handsome and was hoping you would have said hi to me in the hallway and it probably would have been a fun night for the both of us. Anyway, I’m still in my hotel room and I’m hoping you see this and maybe we can have a drink or something and see where it goes. Tell me which hotel it was and you might know my room number so just stop by if you do. What color panties and bra I was wearing cause I definitely gave you a good peep before I closed my robe and dropped my ice bucket. Hope to hear from you. GIRLS POINT OF VIEW - M4W (ANCH)

So do girls really like random sex? I think not. Do girls like sharing pics? I think not. Do girls like chatting dirty? I think not. Do girls Do girls Do girls?????? EAST SIDE BOOTY (ANCHORAGE)

Why does east side have all the nicest asses? I love going to that side of town! Yall have me drooling everywhere WHAT AGE? - M4W (VALLEY)

Is it just younger lady’s that have their private areas pierced or do lady’s of all ages get pierced? Can I see your pierced areas? No need for face just want to see the pierced spots.


id love to get another chance to meet you. You didn’t know your number so your friend gave it to me but I think it was wrong. My name is Taylor also. Hope you see this. You have a gorgeous smile. CHANGE THE KID’S LAST NAME ALREADY M4W (ANCHORAGE)

7 years. That’s how long you’ve had to change the kid’s last name. I can’t think of ANY reason you would want a kid to have some guy’s last name that is not even the father. DNA test ruled that out. The only thing I can think of is you’re using it as a way to make people feel sorry for you. Pretty sad. Change the kid’s last name already and move the hell on. n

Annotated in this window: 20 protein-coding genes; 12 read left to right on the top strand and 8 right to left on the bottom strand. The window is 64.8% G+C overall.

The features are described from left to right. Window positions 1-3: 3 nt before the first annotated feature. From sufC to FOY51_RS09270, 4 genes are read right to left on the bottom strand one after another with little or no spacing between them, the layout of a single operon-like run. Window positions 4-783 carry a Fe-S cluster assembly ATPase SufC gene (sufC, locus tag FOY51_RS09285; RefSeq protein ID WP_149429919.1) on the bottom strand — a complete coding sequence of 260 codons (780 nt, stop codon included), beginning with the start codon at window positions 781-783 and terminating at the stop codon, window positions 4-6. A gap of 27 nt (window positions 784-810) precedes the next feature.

Have you seen someone you just can’t get off your mind? Has someone seen you? Drop us a line at ( is one way to go about it), fax 5617777 or stick it in our slot at 540 E. 5th Ave. Submissions not edited for grammatical errors.


SHERYL, “the Little One,” Angel Channel and Teacher introd


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My son, who is almost 30 years old, was married four years ago. He just shared with us that for the last three years, he and his wife have been practicing polyamory. They are committed to their relationship but have each had relationships with both men and women. We are trying to get our heads around this, as we come from a more traditional background (we’ve been married 40 years in a loving and respectful relationship), and we find ourselves feeling very sad. We are accepting and nonjudgmental, just trying to understand how he came to this decision. He feels that to make love “finite,” to love only one person, is “not being true,” and that their kind of relationship prevents dishonesty and is based on truth. He shared that his wife was the first one to broach this idea—and after many deep conversations, he eventually overcame his jealousy and is embracing this practice. They do not have children or plan to have children. I asked my son if he’s happy, and he says he is. Sad Mama